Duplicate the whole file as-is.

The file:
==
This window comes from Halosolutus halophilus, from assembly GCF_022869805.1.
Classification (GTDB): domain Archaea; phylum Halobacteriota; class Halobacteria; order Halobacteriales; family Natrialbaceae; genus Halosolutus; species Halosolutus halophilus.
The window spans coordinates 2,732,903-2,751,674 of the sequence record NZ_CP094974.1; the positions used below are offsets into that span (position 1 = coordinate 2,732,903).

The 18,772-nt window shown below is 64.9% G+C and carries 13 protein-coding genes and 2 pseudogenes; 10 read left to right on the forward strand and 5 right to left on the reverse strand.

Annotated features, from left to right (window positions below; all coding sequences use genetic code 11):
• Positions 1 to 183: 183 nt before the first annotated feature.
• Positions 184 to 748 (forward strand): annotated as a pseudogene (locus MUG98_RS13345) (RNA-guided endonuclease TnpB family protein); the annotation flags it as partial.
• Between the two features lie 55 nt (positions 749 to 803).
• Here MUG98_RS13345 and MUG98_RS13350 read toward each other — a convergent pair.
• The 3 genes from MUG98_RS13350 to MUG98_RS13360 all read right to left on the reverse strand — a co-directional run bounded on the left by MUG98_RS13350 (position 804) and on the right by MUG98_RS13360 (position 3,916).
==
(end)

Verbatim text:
This window comes from Halosolutus halophilus, from assembly GCF_022869805.1.
Classification (GTDB): domain Archaea; phylum Halobacteriota; class Halobacteria; order Halobacteriales; family Natrialbaceae; genus Halosolutus; species Halosolutus halophilus.
The window spans coordinates 2,732,903-2,751,674 of the sequence record NZ_CP094974.1; the positions used below are offsets into that span (position 1 = coordinate 2,732,903).

The 18,772-nt window shown below is 64.9% G+C and carries 13 protein-coding genes and 2 pseudogenes; 10 read left to right on the forward strand and 5 right to left on the reverse strand.

Annotated features, from left to right (window positions below; all coding sequences use genetic code 11):
• Positions 1 to 183: 183 nt before the first annotated feature.
• Positions 184 to 748 (forward strand): annotated as a pseudogene (locus MUG98_RS13345) (RNA-guided endonuclease TnpB family protein); the annotation flags it as partial.
• Between the two features lie 55 nt (positions 749 to 803).
• Here MUG98_RS13345 and MUG98_RS13350 read toward each other — a convergent pair.
• The 3 genes from MUG98_RS13350 to MUG98_RS13360 all read right to left on the reverse strand — a co-directional run bounded on the left by MUG98_RS13350 (position 804) and on the right by MUG98_RS13360 (position 3,916).